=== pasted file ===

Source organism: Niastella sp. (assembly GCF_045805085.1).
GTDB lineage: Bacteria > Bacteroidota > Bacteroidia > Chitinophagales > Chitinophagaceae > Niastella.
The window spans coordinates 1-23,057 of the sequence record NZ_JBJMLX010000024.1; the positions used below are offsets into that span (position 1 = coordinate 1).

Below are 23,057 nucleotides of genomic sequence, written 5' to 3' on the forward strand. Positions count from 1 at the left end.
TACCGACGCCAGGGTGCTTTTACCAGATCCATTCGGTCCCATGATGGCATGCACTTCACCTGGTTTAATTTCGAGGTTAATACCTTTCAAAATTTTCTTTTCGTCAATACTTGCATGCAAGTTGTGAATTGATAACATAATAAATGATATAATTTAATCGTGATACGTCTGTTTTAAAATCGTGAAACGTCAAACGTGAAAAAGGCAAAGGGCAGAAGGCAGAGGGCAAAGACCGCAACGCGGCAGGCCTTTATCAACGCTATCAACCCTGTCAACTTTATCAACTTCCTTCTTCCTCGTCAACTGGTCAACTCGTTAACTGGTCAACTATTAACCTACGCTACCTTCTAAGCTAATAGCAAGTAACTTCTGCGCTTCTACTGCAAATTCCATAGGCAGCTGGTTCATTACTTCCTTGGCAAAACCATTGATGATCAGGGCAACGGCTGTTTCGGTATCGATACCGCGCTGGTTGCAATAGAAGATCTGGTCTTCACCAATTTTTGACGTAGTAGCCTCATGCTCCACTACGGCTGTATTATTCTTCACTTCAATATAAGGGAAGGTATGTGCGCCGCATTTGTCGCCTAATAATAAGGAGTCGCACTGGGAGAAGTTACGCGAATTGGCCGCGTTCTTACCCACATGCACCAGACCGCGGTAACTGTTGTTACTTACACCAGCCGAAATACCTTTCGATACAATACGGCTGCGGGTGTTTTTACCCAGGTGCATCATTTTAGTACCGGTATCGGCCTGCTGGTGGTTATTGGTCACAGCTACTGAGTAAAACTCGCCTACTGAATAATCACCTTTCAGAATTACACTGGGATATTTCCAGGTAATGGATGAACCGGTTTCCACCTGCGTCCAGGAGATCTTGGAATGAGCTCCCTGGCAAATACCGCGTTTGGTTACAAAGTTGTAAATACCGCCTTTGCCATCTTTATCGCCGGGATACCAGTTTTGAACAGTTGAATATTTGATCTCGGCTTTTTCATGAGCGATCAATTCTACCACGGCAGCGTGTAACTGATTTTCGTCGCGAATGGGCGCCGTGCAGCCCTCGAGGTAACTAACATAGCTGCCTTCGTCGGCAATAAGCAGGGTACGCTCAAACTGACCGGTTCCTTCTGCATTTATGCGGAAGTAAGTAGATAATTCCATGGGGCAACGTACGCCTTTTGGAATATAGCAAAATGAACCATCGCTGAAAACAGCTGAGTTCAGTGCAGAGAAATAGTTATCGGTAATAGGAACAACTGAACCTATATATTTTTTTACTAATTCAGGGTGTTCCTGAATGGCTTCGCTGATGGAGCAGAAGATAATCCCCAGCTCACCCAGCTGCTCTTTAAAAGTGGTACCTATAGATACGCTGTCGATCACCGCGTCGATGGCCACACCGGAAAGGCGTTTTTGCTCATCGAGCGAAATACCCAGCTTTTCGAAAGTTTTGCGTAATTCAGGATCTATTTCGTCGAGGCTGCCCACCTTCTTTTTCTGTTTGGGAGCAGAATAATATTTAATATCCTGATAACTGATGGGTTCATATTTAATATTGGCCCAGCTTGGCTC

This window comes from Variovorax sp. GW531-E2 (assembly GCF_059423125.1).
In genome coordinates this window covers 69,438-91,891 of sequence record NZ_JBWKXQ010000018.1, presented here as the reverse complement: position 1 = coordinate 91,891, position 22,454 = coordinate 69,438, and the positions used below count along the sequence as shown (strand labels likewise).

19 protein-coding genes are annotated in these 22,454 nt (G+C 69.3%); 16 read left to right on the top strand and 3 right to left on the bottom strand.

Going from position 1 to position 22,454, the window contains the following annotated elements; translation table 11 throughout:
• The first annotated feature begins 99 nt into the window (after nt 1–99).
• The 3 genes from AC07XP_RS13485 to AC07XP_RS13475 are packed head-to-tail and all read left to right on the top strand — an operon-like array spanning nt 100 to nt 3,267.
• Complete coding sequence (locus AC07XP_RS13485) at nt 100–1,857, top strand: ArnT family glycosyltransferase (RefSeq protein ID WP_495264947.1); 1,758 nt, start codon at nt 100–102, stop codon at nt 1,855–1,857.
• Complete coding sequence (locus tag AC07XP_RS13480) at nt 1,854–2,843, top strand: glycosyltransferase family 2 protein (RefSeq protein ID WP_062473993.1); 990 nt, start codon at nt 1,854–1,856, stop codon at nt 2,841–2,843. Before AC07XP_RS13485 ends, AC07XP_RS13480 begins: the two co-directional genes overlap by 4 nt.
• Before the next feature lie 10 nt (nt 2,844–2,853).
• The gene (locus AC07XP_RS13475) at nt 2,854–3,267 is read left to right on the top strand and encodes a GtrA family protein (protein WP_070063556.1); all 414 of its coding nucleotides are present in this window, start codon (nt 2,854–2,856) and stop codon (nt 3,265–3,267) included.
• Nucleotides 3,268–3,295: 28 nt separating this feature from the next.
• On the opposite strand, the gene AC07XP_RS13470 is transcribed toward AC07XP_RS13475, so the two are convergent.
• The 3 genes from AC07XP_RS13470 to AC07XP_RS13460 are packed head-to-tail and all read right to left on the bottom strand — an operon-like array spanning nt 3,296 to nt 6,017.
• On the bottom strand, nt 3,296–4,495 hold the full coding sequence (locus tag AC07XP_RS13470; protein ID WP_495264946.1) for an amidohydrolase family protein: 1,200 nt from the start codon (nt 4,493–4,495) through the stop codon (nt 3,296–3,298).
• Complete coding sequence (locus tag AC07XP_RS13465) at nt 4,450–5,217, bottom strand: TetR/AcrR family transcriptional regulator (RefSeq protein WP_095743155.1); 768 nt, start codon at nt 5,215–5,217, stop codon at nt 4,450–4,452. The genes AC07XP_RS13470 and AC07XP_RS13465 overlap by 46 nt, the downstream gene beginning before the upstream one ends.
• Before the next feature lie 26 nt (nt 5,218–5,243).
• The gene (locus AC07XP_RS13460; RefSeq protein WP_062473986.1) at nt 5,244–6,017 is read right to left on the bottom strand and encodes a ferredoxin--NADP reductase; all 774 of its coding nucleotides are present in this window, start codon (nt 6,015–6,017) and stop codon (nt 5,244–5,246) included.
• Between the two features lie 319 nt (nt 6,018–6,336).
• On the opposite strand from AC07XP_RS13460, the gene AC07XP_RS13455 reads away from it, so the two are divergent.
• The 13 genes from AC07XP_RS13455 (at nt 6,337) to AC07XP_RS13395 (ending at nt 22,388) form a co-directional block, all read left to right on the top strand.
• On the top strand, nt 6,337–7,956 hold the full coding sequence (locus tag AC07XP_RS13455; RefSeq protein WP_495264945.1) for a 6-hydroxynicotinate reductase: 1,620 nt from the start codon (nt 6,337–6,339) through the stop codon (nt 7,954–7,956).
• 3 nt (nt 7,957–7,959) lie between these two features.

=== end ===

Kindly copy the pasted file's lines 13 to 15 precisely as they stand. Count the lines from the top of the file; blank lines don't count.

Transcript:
• Complete coding sequence (locus tag AC07XP_RS13480) at nt 1,854–2,843, top strand: glycosyltransferase family 2 protein (RefSeq protein ID WP_062473993.1); 990 nt, start codon at nt 1,854–1,856, stop codon at nt 2,841–2,843. Before AC07XP_RS13485 ends, AC07XP_RS13480 begins: the two co-directional genes overlap by 4 nt.
• Before the next feature lie 10 nt (nt 2,844–2,853).
• The gene (locus AC07XP_RS13475) at nt 2,854–3,267 is read left to right on the top strand and encodes a GtrA family protein (protein WP_070063556.1); all 414 of its coding nucleotides are present in this window, start codon (nt 2,854–2,856) and stop codon (nt 3,265–3,267) included.